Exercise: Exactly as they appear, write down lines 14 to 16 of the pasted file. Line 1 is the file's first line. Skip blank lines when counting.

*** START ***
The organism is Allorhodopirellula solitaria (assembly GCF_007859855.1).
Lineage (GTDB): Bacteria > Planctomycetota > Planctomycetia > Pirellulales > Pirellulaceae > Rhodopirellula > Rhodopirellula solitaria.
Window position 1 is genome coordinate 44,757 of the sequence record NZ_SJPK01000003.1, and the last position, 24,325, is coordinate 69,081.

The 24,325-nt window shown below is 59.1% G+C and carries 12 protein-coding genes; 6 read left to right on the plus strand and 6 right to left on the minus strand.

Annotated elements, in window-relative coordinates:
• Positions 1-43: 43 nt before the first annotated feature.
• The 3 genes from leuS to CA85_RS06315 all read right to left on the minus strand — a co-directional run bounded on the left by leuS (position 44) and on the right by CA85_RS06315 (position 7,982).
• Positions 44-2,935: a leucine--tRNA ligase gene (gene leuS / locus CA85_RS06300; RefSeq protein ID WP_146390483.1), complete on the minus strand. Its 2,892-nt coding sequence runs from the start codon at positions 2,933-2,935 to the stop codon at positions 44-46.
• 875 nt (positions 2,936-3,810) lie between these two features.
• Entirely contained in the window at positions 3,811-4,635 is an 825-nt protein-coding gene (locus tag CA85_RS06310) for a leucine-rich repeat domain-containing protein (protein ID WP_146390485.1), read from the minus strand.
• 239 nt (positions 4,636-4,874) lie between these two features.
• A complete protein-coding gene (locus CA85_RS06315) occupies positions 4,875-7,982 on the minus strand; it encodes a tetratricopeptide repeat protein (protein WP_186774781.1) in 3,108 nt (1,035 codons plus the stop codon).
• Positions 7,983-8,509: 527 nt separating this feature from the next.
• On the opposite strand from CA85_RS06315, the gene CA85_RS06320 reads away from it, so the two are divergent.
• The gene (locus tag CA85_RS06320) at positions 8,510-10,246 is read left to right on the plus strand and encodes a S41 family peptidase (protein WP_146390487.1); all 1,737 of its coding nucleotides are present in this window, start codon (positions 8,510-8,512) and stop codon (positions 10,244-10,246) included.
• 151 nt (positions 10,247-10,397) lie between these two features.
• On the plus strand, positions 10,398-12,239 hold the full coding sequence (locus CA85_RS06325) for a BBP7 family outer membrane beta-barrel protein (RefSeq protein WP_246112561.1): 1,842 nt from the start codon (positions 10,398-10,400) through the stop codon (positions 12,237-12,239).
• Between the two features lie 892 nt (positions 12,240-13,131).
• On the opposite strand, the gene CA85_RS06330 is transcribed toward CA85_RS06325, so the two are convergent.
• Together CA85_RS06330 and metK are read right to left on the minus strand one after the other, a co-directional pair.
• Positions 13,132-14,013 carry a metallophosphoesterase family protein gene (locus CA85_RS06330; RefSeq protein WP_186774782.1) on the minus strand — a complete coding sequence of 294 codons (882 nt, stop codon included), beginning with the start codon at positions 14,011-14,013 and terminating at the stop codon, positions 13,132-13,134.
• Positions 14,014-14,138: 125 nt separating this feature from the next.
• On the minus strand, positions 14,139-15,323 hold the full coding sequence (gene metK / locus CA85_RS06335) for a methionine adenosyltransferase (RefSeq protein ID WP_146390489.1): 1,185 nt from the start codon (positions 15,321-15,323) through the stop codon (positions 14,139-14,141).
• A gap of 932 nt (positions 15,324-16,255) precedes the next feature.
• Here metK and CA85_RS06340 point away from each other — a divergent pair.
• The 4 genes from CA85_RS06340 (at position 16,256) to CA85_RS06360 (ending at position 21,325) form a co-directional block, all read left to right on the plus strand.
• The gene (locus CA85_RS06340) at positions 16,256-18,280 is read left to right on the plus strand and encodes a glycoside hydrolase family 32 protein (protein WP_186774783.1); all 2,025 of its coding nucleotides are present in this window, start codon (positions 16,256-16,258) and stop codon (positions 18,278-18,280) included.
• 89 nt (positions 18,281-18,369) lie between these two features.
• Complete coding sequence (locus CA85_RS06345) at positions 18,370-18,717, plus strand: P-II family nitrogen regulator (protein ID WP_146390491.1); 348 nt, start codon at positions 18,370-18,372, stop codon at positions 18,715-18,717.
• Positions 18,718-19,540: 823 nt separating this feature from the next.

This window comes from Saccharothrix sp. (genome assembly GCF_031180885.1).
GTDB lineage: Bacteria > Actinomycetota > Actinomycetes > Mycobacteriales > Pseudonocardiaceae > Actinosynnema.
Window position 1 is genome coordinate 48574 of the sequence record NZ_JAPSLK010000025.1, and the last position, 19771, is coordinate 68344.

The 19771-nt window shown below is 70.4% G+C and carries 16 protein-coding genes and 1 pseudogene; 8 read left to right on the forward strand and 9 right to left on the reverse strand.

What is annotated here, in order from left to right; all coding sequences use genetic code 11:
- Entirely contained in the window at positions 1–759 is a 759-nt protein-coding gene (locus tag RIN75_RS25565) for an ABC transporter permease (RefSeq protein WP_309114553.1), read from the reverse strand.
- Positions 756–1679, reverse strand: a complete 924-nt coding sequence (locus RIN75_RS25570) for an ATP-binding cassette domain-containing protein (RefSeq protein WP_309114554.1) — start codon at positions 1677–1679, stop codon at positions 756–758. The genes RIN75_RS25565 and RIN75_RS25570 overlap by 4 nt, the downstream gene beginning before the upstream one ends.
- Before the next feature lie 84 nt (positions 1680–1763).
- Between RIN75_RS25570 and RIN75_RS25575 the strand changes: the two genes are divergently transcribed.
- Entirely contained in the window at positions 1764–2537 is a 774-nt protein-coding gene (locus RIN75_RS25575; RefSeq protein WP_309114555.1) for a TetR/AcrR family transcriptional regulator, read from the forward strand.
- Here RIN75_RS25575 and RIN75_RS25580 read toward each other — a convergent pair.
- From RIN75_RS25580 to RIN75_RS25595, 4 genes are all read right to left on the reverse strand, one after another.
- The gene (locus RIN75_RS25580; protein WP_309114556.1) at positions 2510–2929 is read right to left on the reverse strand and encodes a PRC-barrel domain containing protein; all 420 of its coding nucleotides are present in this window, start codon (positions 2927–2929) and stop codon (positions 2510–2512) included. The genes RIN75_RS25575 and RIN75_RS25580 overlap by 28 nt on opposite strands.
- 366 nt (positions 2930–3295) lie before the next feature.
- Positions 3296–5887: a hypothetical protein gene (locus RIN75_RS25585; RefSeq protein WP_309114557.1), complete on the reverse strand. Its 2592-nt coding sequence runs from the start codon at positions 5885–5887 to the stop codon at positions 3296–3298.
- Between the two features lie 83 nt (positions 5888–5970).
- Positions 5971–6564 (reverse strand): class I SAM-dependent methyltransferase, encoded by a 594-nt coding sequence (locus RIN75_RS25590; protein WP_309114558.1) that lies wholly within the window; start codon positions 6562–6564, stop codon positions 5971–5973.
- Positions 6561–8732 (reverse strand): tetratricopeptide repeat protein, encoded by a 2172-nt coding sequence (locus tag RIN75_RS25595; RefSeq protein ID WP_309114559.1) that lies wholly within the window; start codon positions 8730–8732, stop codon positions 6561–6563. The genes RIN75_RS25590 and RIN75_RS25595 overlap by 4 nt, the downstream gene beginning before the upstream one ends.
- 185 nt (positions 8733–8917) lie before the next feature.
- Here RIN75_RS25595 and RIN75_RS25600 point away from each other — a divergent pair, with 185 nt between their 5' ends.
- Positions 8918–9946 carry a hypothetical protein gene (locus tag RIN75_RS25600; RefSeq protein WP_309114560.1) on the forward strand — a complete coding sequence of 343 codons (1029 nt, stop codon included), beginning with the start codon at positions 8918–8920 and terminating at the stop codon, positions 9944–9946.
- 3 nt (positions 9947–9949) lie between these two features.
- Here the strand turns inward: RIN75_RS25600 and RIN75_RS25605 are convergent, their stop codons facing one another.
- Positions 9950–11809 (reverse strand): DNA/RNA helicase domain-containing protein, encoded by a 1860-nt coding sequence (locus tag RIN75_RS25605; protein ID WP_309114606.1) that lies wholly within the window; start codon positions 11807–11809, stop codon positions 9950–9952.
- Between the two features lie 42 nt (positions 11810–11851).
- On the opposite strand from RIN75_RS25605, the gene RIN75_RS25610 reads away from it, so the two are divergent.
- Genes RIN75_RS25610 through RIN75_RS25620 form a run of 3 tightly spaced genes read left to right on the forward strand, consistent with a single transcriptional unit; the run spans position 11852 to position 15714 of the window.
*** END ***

• On the opposite strand from CA85_RS06315, the gene CA85_RS06320 reads away from it, so the two are divergent.
• The gene (locus tag CA85_RS06320) at positions 8,510-10,246 is read left to right on the plus strand and encodes a S41 family peptidase (protein WP_146390487.1); all 1,737 of its coding nucleotides are present in this window, start codon (positions 8,510-8,512) and stop codon (positions 10,244-10,246) included.
• 151 nt (positions 10,247-10,397) lie between these two features.